New law would expand pre-recording for criminal trials

Child and vulnerable witnesses could be allowed to pre-record their evidence through new legislation introduced to the Scottish Parliament.

Jun 13, 2018
By Kevin Hearty
Michael Matheson: 'We are working to deliver a criminal justice system that is increasingly focused on the people affected by crime rather than the processes surrounding them'

The Vulnerable Witnesses (Scotland) Bill would create a new rule meaning children due to give evidence in the most serious criminal cases do not have to physically appear in court.

The Scottish government is also proposing simplifying the process for vulnerable people to request special measures via TV link, as well as a new power to expand the official definition of a vulnerable witness.

Justice Secretary Michael Matheson described the legislation as “an important step forward”.

If passed, the Bill would amend the Criminal Procedure (Scotland) Act 1995 as part of wider reforms to better support victims and witnesses in the Scottish justice system, Its main provision is a new rule for under-18s to pre-record evidence by the special measure ‘evidence by commissioner’.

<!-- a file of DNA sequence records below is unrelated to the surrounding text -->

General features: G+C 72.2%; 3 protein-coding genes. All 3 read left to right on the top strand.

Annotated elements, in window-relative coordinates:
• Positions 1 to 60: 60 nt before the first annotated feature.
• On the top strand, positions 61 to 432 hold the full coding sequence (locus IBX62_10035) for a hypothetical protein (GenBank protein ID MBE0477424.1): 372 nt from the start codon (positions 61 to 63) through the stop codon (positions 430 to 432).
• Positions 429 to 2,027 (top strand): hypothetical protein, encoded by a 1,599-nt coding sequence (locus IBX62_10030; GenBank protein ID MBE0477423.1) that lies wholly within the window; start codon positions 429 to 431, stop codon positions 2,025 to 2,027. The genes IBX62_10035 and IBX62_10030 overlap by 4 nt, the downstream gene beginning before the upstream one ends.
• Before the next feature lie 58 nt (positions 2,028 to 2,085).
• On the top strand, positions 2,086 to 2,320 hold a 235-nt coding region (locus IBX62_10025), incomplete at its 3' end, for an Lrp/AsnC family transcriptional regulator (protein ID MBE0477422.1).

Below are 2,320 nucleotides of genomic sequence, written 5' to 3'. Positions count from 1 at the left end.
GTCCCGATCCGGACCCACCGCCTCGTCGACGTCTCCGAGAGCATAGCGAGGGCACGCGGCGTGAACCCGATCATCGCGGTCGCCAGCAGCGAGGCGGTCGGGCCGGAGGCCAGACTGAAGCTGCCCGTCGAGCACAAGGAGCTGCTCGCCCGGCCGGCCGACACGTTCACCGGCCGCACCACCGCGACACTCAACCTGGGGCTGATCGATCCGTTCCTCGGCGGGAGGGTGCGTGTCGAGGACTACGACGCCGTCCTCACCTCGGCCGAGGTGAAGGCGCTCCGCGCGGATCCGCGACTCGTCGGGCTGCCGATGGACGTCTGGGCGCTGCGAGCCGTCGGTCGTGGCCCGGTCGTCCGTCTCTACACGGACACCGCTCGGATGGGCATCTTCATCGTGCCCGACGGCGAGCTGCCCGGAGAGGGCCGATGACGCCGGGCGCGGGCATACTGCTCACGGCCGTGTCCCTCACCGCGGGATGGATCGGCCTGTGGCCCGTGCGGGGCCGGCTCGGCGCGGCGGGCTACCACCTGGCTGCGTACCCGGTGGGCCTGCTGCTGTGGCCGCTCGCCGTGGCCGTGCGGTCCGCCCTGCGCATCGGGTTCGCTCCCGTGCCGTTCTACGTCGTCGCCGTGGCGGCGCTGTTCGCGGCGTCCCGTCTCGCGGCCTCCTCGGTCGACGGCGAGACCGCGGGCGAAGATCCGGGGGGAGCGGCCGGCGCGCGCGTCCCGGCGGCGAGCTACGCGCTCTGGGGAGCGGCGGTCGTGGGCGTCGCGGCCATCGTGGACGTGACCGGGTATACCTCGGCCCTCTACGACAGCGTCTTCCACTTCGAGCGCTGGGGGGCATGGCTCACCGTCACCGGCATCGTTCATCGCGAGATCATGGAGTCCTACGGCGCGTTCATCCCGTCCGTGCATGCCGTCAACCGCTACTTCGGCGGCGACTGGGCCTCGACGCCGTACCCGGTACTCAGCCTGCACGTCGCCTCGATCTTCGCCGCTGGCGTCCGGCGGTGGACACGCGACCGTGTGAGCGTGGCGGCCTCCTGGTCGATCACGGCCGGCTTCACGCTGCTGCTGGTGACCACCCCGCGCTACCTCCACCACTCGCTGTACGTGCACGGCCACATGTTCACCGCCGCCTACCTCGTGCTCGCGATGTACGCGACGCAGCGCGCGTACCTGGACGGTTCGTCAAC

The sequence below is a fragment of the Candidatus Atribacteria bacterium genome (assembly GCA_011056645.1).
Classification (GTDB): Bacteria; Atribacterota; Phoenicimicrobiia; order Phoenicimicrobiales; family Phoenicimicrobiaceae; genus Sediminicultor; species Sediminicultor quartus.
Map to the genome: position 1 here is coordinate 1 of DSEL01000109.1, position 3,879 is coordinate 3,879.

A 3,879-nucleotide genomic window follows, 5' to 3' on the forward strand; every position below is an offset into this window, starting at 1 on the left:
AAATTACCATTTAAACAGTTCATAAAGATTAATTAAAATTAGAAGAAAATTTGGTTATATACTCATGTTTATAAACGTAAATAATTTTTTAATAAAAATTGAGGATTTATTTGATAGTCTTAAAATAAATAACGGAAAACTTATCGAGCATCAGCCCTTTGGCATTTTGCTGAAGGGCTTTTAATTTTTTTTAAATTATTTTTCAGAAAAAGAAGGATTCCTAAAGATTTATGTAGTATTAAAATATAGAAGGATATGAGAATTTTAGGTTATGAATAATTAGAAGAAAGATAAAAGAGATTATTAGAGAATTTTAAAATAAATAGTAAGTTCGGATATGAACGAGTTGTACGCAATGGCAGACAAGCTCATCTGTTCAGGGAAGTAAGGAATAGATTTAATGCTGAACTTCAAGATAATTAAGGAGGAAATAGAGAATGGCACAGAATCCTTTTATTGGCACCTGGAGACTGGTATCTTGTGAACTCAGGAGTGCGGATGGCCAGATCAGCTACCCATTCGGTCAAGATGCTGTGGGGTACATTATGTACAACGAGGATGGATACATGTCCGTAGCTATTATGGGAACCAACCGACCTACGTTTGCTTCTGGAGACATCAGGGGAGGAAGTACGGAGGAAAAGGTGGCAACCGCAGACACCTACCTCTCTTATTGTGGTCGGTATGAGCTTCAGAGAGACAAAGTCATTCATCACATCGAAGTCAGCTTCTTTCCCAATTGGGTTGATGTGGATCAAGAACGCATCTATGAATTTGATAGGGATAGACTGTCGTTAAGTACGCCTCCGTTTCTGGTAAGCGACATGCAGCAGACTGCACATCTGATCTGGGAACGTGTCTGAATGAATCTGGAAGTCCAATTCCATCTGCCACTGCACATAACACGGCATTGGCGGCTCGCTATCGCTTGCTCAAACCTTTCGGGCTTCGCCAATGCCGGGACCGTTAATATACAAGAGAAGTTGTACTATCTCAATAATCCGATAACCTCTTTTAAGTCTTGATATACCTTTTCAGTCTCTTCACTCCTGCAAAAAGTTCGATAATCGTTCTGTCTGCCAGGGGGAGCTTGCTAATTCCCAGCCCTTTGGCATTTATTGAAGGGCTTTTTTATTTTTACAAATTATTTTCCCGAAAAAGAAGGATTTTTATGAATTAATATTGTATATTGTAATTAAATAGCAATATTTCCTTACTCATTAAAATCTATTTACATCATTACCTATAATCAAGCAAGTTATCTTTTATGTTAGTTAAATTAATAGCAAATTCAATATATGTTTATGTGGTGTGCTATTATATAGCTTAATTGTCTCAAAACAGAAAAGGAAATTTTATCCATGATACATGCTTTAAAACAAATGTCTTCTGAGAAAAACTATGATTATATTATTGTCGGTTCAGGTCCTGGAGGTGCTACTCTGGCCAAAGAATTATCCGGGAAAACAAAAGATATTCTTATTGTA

The rule would apply to cases involving murder or culpable homicide, rape and other sexual offences, abduction, kidnapping, human trafficking, slavery or female genital mutilation.

It would also cover any cases including an attempt to commit these offences.

Other potential changes include new ‘ground rules hearings’ to discuss whether arrangements are ready for pre-recording, and the opportunity for evidence to be recorded pre-indictment if appropriate.

The Bill could also give judges acting as a commissioner the power to review all special measures arrangements in place for a witness.

The proposed power to expand the definition of ‘vulnerable witness’ could mean it applies to complainers of sexual offences, stalking, domestic abuse and human trafficking.

Mr Matheson said: “This represents a significant change to the law and practice, which justice organisations will need to implement in a managed way in order to achieve our aim of ensuring witnesses can give their best evidence, while protecting the rights of the accused.

“From investing in a more ‘victim-centred’ approach that ensures people feel supported through the justice process to expanding advocacy services and funding research into survivors’ experiences, we are making significant progress to improve support for victims and witnesses.

“We are working to deliver a criminal justice system that is increasingly focused on the people affected by crime rather than the processes surrounding them.”

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